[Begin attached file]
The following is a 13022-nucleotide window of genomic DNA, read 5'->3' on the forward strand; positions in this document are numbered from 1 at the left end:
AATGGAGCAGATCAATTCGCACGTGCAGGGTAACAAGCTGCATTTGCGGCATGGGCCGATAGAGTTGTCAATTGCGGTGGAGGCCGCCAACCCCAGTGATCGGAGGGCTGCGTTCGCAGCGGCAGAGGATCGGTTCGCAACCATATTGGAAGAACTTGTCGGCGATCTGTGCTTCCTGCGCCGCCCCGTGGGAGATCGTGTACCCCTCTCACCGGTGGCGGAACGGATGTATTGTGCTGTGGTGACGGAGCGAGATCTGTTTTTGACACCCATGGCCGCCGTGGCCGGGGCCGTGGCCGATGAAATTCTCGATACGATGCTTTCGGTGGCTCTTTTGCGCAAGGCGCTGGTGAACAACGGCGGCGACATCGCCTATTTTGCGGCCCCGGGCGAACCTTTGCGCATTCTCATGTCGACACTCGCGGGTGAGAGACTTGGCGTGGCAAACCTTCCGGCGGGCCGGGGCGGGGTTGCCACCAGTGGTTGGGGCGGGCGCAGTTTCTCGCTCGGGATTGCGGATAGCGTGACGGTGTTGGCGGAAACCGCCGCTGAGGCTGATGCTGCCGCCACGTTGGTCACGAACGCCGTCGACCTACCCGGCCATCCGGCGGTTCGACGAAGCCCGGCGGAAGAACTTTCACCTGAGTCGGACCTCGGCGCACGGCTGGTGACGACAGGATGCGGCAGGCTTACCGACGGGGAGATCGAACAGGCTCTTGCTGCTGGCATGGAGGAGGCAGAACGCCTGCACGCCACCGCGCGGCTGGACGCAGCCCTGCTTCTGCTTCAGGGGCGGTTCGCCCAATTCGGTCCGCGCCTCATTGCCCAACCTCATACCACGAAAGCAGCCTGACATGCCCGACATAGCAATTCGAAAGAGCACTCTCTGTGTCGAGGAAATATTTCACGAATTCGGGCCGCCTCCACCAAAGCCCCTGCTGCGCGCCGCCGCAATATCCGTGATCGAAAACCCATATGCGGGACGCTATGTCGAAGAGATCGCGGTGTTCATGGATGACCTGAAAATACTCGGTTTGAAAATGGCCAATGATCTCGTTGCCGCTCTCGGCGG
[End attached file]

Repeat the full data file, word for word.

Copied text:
The following is a 13022-nucleotide window of genomic DNA, read 5'->3' on the forward strand; positions in this document are numbered from 1 at the left end:
AATGGAGCAGATCAATTCGCACGTGCAGGGTAACAAGCTGCATTTGCGGCATGGGCCGATAGAGTTGTCAATTGCGGTGGAGGCCGCCAACCCCAGTGATCGGAGGGCTGCGTTCGCAGCGGCAGAGGATCGGTTCGCAACCATATTGGAAGAACTTGTCGGCGATCTGTGCTTCCTGCGCCGCCCCGTGGGAGATCGTGTACCCCTCTCACCGGTGGCGGAACGGATGTATTGTGCTGTGGTGACGGAGCGAGATCTGTTTTTGACACCCATGGCCGCCGTGGCCGGGGCCGTGGCCGATGAAATTCTCGATACGATGCTTTCGGTGGCTCTTTTGCGCAAGGCGCTGGTGAACAACGGCGGCGACATCGCCTATTTTGCGGCCCCGGGCGAACCTTTGCGCATTCTCATGTCGACACTCGCGGGTGAGAGACTTGGCGTGGCAAACCTTCCGGCGGGCCGGGGCGGGGTTGCCACCAGTGGTTGGGGCGGGCGCAGTTTCTCGCTCGGGATTGCGGATAGCGTGACGGTGTTGGCGGAAACCGCCGCTGAGGCTGATGCTGCCGCCACGTTGGTCACGAACGCCGTCGACCTACCCGGCCATCCGGCGGTTCGACGAAGCCCGGCGGAAGAACTTTCACCTGAGTCGGACCTCGGCGCACGGCTGGTGACGACAGGATGCGGCAGGCTTACCGACGGGGAGATCGAACAGGCTCTTGCTGCTGGCATGGAGGAGGCAGAACGCCTGCACGCCACCGCGCGGCTGGACGCAGCCCTGCTTCTGCTTCAGGGGCGGTTCGCCCAATTCGGTCCGCGCCTCATTGCCCAACCTCATACCACGAAAGCAGCCTGACATGCCCGACATAGCAATTCGAAAGAGCACTCTCTGTGTCGAGGAAATATTTCACGAATTCGGGCCGCCTCCACCAAAGCCCCTGCTGCGCGCCGCCGCAATATCCGTGATCGAAAACCCATATGCGGGACGCTATGTCGAAGAGATCGCGGTGTTCATGGATGACCTGAAAATACTCGGTTTGAAAATGGCCAATGATCTCGTTGCCGCTCTCGGCGG